One explanation for American aggression is that their commanders see the possession of arms as a sign of hostility to the occupation. But Iraqi farmers are always armed, usually with AK-47 machine guns. Mawlud al-Juburi said: "They didn't find any heavy weapons. Most of what they took away are AK-47s, which we need to protect ourselves. I always carry one when I go into my fields at night."
The sporadic shootings at American troops seem to be spontaneous, and not organised by any centrally directed guerrilla force. But Peninsula Strike and other operations like it are beginning to create an angry mood and a desire for revenge. That can only benefit those who want to drive out the Americans by force.
Civilian toll greater than estimated
By Andrew North in Nasiriyah
At least 1,000 people, most of them civilians, were killed in the southern Iraqi city of Nasiriyah during the US invasion, according to new estimates by doctors and human rights groups.
Although Nasiriyah saw the heaviest fighting of the war, such high figures from this one city suggest the civilian toll throughout Iraq - estimated by the Associated Press agency as at least 3,240 - could prove to be much higher than was thought.
Nasiriyah's largest hospital recorded more than 600 deaths directly related to the fighting and treated over 3,000 people for injuries. "Most of them were civilians," said the hospital director, Dr Kamal Ali, but he did not deny some military personnel had been treated there.
For the whole city, with a population of about 350,000, the death toll could be well over 1,000, Dr Ali said. Other smaller hospitals were similarly inundated with casualties, he explained, and many of those killed would have been quickly buried, in accordance with Muslim tradition.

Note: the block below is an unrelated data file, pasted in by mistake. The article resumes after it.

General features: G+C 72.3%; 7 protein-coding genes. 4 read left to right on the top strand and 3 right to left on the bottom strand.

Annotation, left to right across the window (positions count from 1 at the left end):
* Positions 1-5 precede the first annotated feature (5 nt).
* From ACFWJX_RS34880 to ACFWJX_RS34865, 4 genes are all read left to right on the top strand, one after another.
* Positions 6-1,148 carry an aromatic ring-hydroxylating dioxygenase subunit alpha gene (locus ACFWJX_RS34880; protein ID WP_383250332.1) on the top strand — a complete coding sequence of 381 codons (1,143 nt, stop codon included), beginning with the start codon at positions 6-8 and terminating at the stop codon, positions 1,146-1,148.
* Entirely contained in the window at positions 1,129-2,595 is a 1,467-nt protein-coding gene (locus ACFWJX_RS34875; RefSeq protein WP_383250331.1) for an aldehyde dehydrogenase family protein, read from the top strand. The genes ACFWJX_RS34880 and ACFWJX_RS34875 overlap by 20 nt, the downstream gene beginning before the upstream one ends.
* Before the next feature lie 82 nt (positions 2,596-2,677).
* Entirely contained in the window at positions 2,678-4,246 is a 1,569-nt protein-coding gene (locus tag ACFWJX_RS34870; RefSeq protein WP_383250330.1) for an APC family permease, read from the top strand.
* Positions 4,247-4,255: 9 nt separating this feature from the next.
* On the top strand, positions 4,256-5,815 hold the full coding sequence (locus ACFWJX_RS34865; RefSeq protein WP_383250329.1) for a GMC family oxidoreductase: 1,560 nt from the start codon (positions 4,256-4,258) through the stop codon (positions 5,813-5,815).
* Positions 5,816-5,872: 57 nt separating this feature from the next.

An Iraqi group called the Campaign for Innocent Victims in Conflict (Civic), which is trying to compile a total for the entire country, has come up with similar figures. Its researchers believe 1,117 people died in Nasiriyah as a result of the fighting, the vast majority civilians. This compares to an AP estimate of 1,896 civilian deaths in Baghdad - a city some 14 times larger.
More than 30 American troops were killed during the battle for Nasiriyah, on a key crossing of the river Euphrates. Most were US Marines who faced determined resistance from Fedayeen militia fighters and other paramilitary-type units. US commanders said the Iraqis' guerrilla-style tactics made civilian casualties inevitable, but claimed they minimised casualties by using precision weapons.
Barzan, a former Fedayeen member, admitted his unit used schools and hospitals as cover, but said it was fear of the regime rather than loyalty that kept the force fighting. "The government was still in Baghdad. We were all frightened, it was still Baghdad, Baghdad, Saddam, Saddam."
At the hospital, Dr Ali insisted the bloodshed had been worth it to get rid of Saddam: "This is the least price ... because there was daily killing and daily suffering under the previous regime." Even Muaid Khalid Yunis, another Nasiriyah resident, who said 14 members of his family were killed by "criminal" Marines who opened up on the truck in which they were travelling, admitted he was glad Saddam Hussein's regime is finished.
'Nasiriyah: Battle for the Bridges', a documentary by Andrew North, is broadcast on BBC Radio 4, Thursday 19 June at 8pm